On average, in America, he’ll see porn for the first time by the age of 9.

Sometimes even younger…like the mom who is outraged with Amazon because her 6 year old boy typed “realistic” into their search box – he was looking for a Batman cake topper. What he saw was not at all related, and was more realistic than any of us would like to think!

Unfortunately, just like this boy, as kids become more at ease in the on-line world, the average age will keep getting lower – and the chances for accidentally seeing something inappropriate keep getting higher.

Did you ever put him in the car without making sure his seatbelt was fastened?

His physical safety is a priority for you, always.

Now, with the prevalence of porn, you may be jeopardizing his physical, emotional, AND intellectual safety:

  • If you haven’t talked with him early about body parts and healthy sexuality.
  • If you haven’t talked with him about what adults do in a loving relationship.
  • If you haven’t talked with him about his growing, developing body.
  • If you haven’t talked with him about girls and their growing, developing bodies.

You might as well put him in a race car – unbuckled.

At the point when he sees porn, his lack of safety will be your responsibility – and perhaps your guilt, because HE WILL SEE IT

  • It may be as a surprise image popping onto his ipad screen.
  • It may be a friend or older brother showing off what he’s found – and he’ll have to go along to “save face” because you haven’t taught him refusal skills.
  • He may have innocently googled a word that’s led him to “a cornucopia…of stuff.”
  • And if he hasn’t actually seen porn yet, he’s heard about it, guaranteed.

And even if he hasn’t seen pornography as we think of it – do you think he isn’t noticing the latest Ralph Lauren commercial?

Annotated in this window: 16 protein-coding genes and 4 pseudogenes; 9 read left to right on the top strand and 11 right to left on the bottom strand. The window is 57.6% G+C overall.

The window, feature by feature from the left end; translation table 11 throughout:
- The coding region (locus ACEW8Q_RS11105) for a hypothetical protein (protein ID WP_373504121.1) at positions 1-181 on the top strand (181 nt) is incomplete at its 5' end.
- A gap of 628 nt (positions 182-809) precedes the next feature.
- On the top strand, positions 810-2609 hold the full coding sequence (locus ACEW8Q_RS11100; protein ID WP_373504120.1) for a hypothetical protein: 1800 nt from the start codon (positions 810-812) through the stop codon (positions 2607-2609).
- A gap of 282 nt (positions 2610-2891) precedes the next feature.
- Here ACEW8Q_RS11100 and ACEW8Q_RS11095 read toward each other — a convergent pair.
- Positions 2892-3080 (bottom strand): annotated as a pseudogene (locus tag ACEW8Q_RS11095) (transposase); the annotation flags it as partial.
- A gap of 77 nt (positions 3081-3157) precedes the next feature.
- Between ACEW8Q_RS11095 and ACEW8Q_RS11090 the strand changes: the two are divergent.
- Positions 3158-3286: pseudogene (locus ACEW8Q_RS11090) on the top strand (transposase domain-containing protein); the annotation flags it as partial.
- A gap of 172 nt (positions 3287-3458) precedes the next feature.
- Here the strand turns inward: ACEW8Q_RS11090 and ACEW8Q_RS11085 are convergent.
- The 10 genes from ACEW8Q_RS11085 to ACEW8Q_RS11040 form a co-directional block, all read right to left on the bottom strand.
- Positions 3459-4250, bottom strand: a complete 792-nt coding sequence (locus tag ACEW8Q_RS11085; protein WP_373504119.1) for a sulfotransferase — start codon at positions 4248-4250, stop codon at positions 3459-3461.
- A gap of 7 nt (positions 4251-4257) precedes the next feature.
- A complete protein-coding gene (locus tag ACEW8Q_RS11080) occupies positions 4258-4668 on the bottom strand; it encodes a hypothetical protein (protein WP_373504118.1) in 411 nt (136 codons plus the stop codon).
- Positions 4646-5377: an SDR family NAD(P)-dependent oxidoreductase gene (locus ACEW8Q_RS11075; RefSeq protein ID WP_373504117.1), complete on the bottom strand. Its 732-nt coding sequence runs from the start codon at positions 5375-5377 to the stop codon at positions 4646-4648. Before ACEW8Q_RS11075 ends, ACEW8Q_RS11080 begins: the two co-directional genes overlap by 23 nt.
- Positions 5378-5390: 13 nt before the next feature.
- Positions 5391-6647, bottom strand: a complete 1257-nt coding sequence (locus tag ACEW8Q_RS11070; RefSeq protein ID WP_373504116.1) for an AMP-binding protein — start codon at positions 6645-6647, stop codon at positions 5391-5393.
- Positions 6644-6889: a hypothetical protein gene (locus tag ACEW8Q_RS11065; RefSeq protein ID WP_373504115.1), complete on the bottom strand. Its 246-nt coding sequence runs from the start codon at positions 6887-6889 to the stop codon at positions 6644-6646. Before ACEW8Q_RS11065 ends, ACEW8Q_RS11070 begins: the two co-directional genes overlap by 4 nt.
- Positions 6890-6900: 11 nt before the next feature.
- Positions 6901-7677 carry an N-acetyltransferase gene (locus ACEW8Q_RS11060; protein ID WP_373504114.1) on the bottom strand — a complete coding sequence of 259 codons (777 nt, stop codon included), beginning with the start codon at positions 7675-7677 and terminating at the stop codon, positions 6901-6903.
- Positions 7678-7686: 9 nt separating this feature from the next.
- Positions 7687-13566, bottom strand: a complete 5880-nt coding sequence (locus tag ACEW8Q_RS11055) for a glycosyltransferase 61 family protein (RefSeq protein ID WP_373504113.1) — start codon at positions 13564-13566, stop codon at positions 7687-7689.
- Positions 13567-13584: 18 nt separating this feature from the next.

And even if he hasn’t seen pornography as we think of it – if he plays video games, he’s already been over-exposed to unrealistic images of bodies and the treatment of women.

Do your own research: note how often women’s bottoms are shown in his video game of choice. As Damon Beres writes in The Huffington Post, “Games often emphasize the rumps of female characters while male characters have their posteriors hidden.” (This may seem harmless. You may think, “Oh, he’s so young, he won’t notice.” Problem is – it begins to foster a culture of unrealistic expectations and views of women.)


But I digress.  Back to PORN:

Current statistics are:

  • 92% of boys are exposed to porn on-line
  • 62% of girls are exposed to porn on-line

What are you doing right now to protect them?

Remember, the images he sees are not your father’s Penthouse or Playboy magazines.

The images he sees and hears will be in living color and very, very realistic.

He may be shocked AND he may also be very curious.

Most of all, he can’t ‘unsee’ what he’s already seen.

SO, what are you doing RIGHT NOW to keep him safe and prepare him BEFORE he sees any inappropriate images?

As Amy Lang of Birds and Bees and Kids, advises, you begin by having conversations – many conversations.

They will be short, awkward, and embarrassing — and even more so, the older your boy gets.

But just like you’d jump in front of a train to save your child, you’ve got to jump into these complex and awkward conversations – and be prepared to jump into them over and over again!

Amy says you must convey to them early and often: ”Sex is for adults, not for children. Just like alcohol and coffee.”

Is porn harmful?

Yes, to our kids it is.

As an adult, you can make your own educated choices.

It is up to us to communicate to our children that pornography conveys an unrealistic view of a healthy sexual relationship between two loving adults.

Among other things, porn conveys unrealistic views and expectations about:

  • Violence
  • Racial stereotypes
  • Body types
  • Women – disrespect, mistreatment
  • Sexual actions
  • Relationships between men&men; men&women; women&women

Above all, it can be highly addictive.